MUN worried about Chinese monopoly

07 February 2019 | Labour

The Mineworkers Union of Namibia (MUN) is worried about the Chinese monopoly that will be created in Namibia's uranium mining industry if the sale of Rio Tinto shares in Rössing Uranium Mine goes ahead.

The acting president of the MUN, Allen Kalumbu, yesterday expressed concern about the sale of the Rio Tinto shares in Rössing Uranium to China Uranium Corporation, a Chinese state-owned company.

Rio Tinto announced towards the end of last year that it was selling its share in Rössing Uranium to China National Uranium Corporation for N$1.5 billion

According to Kalumbu this would mean that more than 90% of Namibia's uranium mines would be owned by Chinese state companies.

If this acquisition goes through, Chinese state-owned companies will own the majority shareholding in the biggest uranium mines in the country, which are the Husab mine, Rössing, Langer Heinrich and Trekkopje.

The China General Nuclear Power Corporation (CGN) and China-Africa Development Fund hold the majority shares in Husab. CNNC, of which CNUC is a subsidiary, holds 25% shares in Langer Heinrich.

“We fear that this can be a direct monopoly which might have a negative impact in the near future, considering the negative history we have with Chinese companies in the country. We fear that our members might be negatively affected,” he said.

Kalumbu said the union would like to believe that the government would work together with MUN to ensure that the new owners do not come up with conditions that directly or indirectly harm workers.





“The MUN will not fold its hands when members are threatened,” he said.

He also expressed concern about the delay in getting the new Gergarub zinc mine at Rosh Pinah operational.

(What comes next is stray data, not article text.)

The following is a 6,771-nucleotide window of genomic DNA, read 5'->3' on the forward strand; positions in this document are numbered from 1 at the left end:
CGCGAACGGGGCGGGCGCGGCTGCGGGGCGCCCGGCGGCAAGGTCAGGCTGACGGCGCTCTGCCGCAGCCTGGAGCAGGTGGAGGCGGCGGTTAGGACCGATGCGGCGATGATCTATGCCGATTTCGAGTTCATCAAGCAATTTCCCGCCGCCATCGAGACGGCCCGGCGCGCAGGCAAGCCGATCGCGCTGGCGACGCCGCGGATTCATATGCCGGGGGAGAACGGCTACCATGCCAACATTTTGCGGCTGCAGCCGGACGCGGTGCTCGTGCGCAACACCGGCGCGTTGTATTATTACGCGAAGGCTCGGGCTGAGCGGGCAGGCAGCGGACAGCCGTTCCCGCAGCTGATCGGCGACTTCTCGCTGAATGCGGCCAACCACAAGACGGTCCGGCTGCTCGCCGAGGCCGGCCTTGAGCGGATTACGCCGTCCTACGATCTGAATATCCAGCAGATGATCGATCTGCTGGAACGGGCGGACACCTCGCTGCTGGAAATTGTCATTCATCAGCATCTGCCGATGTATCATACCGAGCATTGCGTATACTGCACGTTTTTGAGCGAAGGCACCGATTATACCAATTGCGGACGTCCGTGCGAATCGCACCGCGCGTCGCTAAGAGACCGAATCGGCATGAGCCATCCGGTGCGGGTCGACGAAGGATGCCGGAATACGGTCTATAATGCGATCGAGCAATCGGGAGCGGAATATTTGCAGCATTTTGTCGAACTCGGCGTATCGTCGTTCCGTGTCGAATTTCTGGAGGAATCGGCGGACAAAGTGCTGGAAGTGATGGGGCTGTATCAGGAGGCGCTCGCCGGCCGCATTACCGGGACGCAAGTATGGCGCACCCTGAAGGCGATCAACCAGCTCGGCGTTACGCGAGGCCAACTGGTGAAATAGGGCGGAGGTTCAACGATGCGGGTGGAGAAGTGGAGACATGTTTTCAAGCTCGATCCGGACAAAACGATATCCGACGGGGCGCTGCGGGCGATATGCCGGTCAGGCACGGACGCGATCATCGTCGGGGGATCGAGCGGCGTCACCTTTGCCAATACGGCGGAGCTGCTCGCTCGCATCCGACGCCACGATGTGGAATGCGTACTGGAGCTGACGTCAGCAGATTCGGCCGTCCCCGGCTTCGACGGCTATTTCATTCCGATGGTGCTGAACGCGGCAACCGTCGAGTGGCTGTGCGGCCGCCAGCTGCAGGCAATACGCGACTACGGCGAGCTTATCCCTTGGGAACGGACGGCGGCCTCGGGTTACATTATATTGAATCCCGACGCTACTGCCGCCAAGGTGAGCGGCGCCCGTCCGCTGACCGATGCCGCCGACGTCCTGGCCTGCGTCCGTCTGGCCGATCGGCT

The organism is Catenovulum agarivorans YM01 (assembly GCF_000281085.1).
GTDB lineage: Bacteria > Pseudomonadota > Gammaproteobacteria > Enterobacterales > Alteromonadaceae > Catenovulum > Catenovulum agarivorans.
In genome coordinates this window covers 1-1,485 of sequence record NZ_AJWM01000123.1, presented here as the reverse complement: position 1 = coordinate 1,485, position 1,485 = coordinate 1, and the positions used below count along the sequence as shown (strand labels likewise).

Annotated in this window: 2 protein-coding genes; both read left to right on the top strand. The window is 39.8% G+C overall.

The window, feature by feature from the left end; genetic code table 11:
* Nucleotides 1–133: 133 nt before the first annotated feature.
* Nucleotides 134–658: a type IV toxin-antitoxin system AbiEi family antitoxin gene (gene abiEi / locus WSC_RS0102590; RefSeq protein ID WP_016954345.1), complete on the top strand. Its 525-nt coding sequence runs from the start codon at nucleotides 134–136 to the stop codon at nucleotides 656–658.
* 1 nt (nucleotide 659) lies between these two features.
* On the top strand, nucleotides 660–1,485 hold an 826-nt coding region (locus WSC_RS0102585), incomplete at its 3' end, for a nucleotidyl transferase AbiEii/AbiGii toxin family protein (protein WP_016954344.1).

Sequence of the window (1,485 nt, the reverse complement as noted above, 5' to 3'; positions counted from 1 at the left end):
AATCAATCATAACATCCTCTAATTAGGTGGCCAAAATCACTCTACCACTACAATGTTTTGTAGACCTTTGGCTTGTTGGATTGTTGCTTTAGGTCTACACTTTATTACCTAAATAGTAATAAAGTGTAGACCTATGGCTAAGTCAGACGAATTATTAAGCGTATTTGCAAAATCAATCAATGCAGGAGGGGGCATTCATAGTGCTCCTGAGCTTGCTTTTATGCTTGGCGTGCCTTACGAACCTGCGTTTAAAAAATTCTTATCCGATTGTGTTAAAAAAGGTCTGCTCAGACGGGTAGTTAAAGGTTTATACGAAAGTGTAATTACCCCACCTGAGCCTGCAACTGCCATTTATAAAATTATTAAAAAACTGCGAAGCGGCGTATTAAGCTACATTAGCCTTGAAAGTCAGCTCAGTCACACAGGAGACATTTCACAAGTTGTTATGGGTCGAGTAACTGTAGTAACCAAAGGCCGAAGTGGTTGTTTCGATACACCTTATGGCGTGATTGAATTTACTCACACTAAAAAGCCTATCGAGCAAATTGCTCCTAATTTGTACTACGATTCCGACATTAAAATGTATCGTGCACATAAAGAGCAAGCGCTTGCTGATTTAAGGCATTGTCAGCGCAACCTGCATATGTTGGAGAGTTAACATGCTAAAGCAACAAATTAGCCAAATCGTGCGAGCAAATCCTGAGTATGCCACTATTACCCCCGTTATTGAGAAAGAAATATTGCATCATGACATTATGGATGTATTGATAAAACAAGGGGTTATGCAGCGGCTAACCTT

He said it is public knowledge that the life of the Skorpion Zinc mine at the town is coming to an end and that jobs are on the line.

“The only possible approach is that this new deposit found at Gergarub mine at Rosh Pinah needs to be expedited for it to open and create jobs for Namibians.”

Gergarub is a joint venture between Skorpion Zinc and Rosh Pinah Zinc, the other miner at the town.

Kalumbu said the lack of government intervention in this matter was unacceptable.

“These two investors have been allowed back and forth fighting for these resources, yet government has been renewing their licences to the resources as if they are doing something.”

According to him the union wants its members to have job security.

“We want investors who have long-term solutions to our current unemployment problem.”

He added that they did not want mining towns to become ghost towns when investors disinvest and that all existing agreements must be honoured by the incoming investors.

“We also want our products to start adding value to our country, not this current status of our mineral resources leaving the country in raw state.”

ELLANIE SMIT

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